Studies in the Theory of International Trade
p. 255, fourth line from bottom of main text: "incomplete" should be "complete."
p. 293, last line: "lending" should be "receiving."
p. 329, line 15: "unweighted average ratio" should be "unweighted geometric average ratio."
p. 341, line 20: "import duties" should be "revenue import duties."
p. 343, second line from bottom: "imported" and "native" should be transposed.
pp. 344-353: "duties on imports" should be "revenue duties on imports" throughout.
P. 350, line 16: "numerically" should be "algebraically."
pp. 353, lines 13 and 15: "English and German" should be "German and English."
p. 304, line 19: "adjusting" should be "disturbing."
p. 371, line 4: "average ratio" should be "geometric average ratio."
p. 429, line 13: "with one negligible exception" should be "with only one substantial exception."
p. 462, line 1: "e" should be "c."
p. 470, line 1: "(Om × Or) units" should be "(Om × mr) units."
p. 523, line 8: "productive combination" should be "combination of products."
p. 539, Chart XII: origin of E curve should be at 15 on y axis instead of at 10.
p. 548, footnote 24, lines 18-19: "The slope with respect to OX of the tangent to OE at a" should be "The slope with respect to OX of the vector Oa."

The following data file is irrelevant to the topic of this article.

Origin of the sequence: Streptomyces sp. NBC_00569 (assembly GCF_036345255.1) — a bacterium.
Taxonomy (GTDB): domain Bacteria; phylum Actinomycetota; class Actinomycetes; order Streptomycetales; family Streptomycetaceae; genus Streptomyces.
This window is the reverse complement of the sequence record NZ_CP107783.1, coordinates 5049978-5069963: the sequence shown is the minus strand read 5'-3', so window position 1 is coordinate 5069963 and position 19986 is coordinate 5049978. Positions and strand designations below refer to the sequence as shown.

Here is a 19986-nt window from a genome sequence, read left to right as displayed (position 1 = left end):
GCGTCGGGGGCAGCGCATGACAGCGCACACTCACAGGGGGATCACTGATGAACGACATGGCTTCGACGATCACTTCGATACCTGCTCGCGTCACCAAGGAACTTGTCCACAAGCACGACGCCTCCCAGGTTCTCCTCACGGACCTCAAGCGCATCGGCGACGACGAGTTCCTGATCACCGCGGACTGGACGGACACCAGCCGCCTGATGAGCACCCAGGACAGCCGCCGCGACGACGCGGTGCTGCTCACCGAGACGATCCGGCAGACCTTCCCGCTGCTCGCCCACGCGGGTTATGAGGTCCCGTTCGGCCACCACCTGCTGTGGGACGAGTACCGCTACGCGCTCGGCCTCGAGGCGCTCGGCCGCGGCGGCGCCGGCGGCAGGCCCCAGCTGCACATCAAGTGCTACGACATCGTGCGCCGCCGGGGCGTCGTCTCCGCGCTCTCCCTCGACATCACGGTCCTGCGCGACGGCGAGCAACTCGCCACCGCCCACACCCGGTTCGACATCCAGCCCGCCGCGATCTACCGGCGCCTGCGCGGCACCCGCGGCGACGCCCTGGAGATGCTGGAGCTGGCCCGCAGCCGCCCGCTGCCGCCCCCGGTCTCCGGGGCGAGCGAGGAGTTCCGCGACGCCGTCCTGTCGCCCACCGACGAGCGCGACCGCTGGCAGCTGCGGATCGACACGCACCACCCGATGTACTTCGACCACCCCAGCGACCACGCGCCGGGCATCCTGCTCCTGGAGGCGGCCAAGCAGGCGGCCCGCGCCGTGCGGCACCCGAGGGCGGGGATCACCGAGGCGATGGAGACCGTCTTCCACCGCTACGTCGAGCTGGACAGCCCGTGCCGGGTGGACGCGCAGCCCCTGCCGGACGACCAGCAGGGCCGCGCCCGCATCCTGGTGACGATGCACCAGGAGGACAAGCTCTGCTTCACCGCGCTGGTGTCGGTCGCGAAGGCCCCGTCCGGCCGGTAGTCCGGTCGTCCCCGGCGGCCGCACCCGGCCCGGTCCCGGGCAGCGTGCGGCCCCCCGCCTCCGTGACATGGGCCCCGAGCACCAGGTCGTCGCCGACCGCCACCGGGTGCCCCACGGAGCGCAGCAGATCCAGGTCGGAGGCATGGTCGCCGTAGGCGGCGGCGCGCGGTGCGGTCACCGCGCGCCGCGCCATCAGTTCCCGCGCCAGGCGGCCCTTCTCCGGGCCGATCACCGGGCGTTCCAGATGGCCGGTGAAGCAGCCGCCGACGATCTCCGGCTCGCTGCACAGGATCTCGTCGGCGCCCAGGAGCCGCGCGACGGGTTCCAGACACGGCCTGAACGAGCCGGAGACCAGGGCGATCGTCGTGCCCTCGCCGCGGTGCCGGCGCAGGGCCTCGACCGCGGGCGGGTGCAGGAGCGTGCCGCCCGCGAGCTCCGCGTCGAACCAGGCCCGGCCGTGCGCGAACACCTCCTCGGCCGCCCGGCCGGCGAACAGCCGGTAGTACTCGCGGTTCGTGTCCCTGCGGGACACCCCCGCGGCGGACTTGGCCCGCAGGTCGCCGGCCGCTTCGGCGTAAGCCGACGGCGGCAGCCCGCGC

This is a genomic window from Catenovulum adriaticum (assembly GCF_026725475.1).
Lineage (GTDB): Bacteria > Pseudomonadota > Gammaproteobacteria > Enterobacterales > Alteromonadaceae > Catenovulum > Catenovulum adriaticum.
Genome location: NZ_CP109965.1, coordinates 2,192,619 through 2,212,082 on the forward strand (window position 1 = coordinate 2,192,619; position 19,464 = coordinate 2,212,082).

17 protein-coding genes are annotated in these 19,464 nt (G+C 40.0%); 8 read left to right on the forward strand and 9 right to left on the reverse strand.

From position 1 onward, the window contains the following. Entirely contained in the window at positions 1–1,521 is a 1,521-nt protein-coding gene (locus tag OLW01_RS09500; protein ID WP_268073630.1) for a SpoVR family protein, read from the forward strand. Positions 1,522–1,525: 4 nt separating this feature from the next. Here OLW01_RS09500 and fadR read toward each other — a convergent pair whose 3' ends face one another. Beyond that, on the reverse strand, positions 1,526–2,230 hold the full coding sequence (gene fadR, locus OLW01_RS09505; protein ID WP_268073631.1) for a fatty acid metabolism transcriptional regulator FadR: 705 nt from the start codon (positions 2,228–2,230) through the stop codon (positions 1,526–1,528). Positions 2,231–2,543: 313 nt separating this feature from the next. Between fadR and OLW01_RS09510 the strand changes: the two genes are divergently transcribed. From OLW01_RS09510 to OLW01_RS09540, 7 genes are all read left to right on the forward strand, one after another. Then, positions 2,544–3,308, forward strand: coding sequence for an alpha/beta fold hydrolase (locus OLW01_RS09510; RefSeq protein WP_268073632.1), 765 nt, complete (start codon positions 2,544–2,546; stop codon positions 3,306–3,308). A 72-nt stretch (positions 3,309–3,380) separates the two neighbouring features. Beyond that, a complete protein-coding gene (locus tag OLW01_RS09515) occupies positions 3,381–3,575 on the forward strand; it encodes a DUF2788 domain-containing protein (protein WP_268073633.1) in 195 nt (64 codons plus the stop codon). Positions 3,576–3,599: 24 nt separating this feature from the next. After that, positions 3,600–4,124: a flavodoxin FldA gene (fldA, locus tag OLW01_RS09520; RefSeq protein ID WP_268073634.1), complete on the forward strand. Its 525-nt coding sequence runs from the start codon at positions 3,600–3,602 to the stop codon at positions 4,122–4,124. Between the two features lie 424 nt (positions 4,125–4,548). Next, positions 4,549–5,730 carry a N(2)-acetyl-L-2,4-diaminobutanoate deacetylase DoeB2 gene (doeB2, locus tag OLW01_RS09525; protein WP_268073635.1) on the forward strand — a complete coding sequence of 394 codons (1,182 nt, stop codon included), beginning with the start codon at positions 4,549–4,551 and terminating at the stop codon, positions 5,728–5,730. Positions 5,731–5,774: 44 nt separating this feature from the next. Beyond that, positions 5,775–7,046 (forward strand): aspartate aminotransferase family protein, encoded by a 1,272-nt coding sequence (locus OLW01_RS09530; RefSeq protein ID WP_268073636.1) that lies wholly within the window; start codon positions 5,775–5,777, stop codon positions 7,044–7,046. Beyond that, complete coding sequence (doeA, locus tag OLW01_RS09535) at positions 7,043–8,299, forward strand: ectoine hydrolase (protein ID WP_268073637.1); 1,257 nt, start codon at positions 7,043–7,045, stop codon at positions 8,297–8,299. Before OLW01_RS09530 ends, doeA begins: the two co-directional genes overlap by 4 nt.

p. 574, line 18: "which E would have been willing to pay" should be "which G would have been willing to pay."
F. W. TAUSSIG,
Teacher and Friend
In this book I first endeavor to trace, in a series of studies of the contemporary source-material, the evolution of the modern "orthodox" theory of international trade, from its beginnings in the revolt against English mercantilism in the seventeenth and eighteenth centuries, through the English currency and tariff controversies of the nineteenth century, to its present-day form. I then proceed to a detailed examination of current controversies in the technical literature centering about important propositions of the classical and neo-classical economists relating to the theory of the mechanism of international trade and the theory of gain from trade. The annual flow of literature in this field has become so great in the last few years, and the claims on my time and energy from other unfortunately unavoidable activities of a quite divergent sort have been so heavy, that the completion of this book and the rendering of full justice to the recent literature have proved to be incompatible objectives. I hereby present my sincere apologies to the substantial number of economists who have in recent years made valuable contributions to the theory of international trade which are here either wholly neglected or treated more summarily than they deserve.